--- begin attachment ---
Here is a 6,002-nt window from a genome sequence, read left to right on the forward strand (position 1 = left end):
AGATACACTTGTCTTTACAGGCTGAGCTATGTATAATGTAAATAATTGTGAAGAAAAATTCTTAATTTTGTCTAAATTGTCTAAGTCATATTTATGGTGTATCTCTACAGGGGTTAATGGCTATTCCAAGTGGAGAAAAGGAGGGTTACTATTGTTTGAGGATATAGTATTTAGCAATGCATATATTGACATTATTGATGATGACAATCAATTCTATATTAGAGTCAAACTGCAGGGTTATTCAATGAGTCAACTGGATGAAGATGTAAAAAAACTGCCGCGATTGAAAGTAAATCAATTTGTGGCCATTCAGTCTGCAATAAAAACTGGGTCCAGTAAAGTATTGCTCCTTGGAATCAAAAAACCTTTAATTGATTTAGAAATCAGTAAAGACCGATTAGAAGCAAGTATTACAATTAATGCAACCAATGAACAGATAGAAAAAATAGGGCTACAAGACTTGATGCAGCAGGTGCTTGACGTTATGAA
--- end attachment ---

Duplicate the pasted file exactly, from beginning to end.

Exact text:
Here is a 6,002-nt window from a genome sequence, read left to right on the forward strand (position 1 = left end):
AGATACACTTGTCTTTACAGGCTGAGCTATGTATAATGTAAATAATTGTGAAGAAAAATTCTTAATTTTGTCTAAATTGTCTAAGTCATATTTATGGTGTATCTCTACAGGGGTTAATGGCTATTCCAAGTGGAGAAAAGGAGGGTTACTATTGTTTGAGGATATAGTATTTAGCAATGCATATATTGACATTATTGATGATGACAATCAATTCTATATTAGAGTCAAACTGCAGGGTTATTCAATGAGTCAACTGGATGAAGATGTAAAAAAACTGCCGCGATTGAAAGTAAATCAATTTGTGGCCATTCAGTCTGCAATAAAAACTGGGTCCAGTAAAGTATTGCTCCTTGGAATCAAAAAACCTTTAATTGATTTAGAAATCAGTAAAGACCGATTAGAAGCAAGTATTACAATTAATGCAACCAATGAACAGATAGAAAAAATAGGGCTACAAGACTTGATGCAGCAGGTGCTTGACGTTATGAA